Skincare Basics : Clay Mask

Friday, September 05, 2014

Hello, lovelies~ Have you heard of clay mask? No, not the ones that you made out of clay during ancient times and use it to scare the living daylights out of people. 
Not this clay mask.
Photo credits

Clay mask that uses different types of healing clays to aid the skin in its worst conditions. Acne, clogged pores, and excess sebum are just a few of the problems that can be rid of using clay masks.

Question is, " Which one is suitable for me? ", you ask.

I can't really answer that with absolute confidence since every individual is blessed with different skin types and different skin reactions. However, I can explain briefly there different types of clays that are usually present in commercial clay masks and how they work in treating acne.

How they work

Clay masks are essentially loaded with minerals that has a healing factor for the skin. It is able to draw out any impurities, such as dirt, excess oils, bacteria, toxins and even water. That is why they can be quite drying to people with dry skin.

Who benefits from clay masks

People with blackheads are the ones that may benefit from a clay mask because of the clay's ability to 'suck up' all the blackheads that are forming inside the pores.

I have already explained what blackheads are, but if you're still unsure, you can check out the post right here.

In order to remove most of the blackheads, dilligence is the key. The clay mask must be applied routinely every week for three to four times, depending on the state of your skin. Otherwise, the blackheads are just going to have a home and stay there.

You can remove blackheads with other procedures like facial, serums, or even microdermabrasion, but if there are less expensive methods, why not try that first, right?

Photo Credit
Once the clay mask is rinsed off, it takes away the dead skin cells and (some) blackheads that are present on the surface of the skin. Kinda like a pore strip, but gentler.

Types of clay


Rhassoul clay (Moroccan Red) contains silica, iron, magnesium, potassium, sodium, lithium, and trace elements. It has been used by Moroccan women in the eighth century to care for their skin and hair.

Bentonite clay is one of the common type of clays that is often used in commercial clay masks. This clay consists mostly of a mineral called montmorillonite. 

Fuller's Earth clay has been said to be one of the most powerful in terms of drawing out impurities from the skin. This property makes it the clay of choice for people with oily skin that's also prone to acne.

Green Clay consists of Magnesium, Phosphorous, Calcium, Potassium, Silica, Manganese, Copper, Silicon and Selenium, making it suitable for people with acne prone skin.

Kaolin clay (White Clay) is rich in minerals containing magnesium, silica, calcium and zinc. Unlike the other clays, this one is the gentlest among them.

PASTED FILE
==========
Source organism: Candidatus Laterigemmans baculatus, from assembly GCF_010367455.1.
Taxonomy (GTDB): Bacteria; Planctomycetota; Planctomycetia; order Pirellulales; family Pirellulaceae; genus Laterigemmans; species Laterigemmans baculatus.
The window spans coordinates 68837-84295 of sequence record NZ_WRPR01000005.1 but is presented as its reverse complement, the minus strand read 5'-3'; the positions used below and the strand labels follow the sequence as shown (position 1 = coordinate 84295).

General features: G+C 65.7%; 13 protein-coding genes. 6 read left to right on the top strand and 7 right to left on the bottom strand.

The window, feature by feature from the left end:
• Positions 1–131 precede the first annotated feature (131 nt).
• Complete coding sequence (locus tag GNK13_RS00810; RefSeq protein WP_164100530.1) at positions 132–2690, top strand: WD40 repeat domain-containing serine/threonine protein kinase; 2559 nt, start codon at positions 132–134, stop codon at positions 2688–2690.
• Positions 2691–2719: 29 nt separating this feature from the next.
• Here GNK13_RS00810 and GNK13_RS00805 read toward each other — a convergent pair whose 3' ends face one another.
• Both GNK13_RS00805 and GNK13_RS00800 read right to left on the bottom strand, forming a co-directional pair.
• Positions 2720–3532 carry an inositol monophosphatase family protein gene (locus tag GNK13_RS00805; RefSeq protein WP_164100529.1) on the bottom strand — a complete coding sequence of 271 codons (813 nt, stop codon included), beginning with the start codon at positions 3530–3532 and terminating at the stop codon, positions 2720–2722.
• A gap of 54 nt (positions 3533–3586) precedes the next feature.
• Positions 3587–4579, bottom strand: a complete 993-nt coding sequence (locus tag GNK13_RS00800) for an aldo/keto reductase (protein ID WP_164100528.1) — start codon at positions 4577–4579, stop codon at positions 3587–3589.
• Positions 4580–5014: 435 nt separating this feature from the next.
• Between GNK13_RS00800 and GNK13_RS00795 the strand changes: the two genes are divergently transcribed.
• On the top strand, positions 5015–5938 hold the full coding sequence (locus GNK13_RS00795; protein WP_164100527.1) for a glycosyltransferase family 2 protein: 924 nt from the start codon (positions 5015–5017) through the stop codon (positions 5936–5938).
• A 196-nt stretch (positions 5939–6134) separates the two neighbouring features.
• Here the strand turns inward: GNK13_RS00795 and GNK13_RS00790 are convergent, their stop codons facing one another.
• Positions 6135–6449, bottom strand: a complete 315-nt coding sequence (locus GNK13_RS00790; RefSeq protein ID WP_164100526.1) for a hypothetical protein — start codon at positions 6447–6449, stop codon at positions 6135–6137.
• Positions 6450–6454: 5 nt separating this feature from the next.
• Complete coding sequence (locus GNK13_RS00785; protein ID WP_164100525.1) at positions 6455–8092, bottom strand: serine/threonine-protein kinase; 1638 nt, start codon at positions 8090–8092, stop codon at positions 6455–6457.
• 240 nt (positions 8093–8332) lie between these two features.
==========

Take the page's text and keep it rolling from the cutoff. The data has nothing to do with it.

How to apply

Depending on one's skin type, the clays can be mixed with other ingredients that is also beneficial for the skin. I usually just mix water or cooled green tea with kaolin clay, but you can add toners, honey, oats, etc.

Oatmeals in a jar and kaolin and water mixed to make a clay mask

I start from the center of my face, working my way out, using either my fingers or a brush. After I coated my face evenly with the clay mask, I wait for it to reach the point of nearly drying. Usually, I just touched my face and when it's still sticky and half dried, I rinsed it off. I don't wait for it to dry completely because that causes my skin to dry out to the point that there's flaky skin. 

How often 

There is no standard to this and I know that mostly everyone just does it once a week. I don't. I usually do it 3 times a week because of my oily skin. I feel that three times a week helps to clear any blackheads and reduce any excess oil I have on my face. It also helps to treat my acne up to the point that it kept my skin clear during my period!

A bowl of clay mask with oatmeal in the background

There are a handful of commercial clay mask that are available in drugstores nowadays. However, most clay masks on the shelves contains fillers that are just there to bulk up the product and/or essential oil that have the potential to irritate my skin. Some even have an unreasonable price for such a small amount! Thus, I prefer making my own clay masks for a fraction of the price. Maybe a DIY clay mask is coming on this blog. Maybe. ^_^

What do you think of clay masks? 

Do you love it or hate it?


Let me know what you think about them in the comments below. Thanks for reading and until then, I'll see you later~

© Diary Of A Product Junkie (Stephanie Nangoi) All Rights Reserved.
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10 comments

  1. Beli clay masknya dimana ci? itu jualnya per 100gr? aku juga pengen beli, masih biingung mau yg red atau green clay. :(

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    Replies
    1. Aku beli di toko kimia, kalo yang red/green itu masih blm ada di sini. :(

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    2. di FB ada tuh ci yang jual. Namanya Organic Natural Shop. Siapa tau mau beli. hehe

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  2. Ci phanie clay masknya beli dmn? Thank you..

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  3. Replies
    1. Iya, emang di SBY ga ada toko kimia, Sab? ?.?

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    2. Ada kok.. Tp ngga pernah kesana dan nanya.. Tar kalo lewat t cb mampir ci :) hehehe

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  4. Great information, shared. Coming by from Lifestyle Bloggers Group on FB.

    ReplyDelete
  5. This article is so helpful...I love using clay masks...we have this trend of using fuller's earth masks in India which is great for skin

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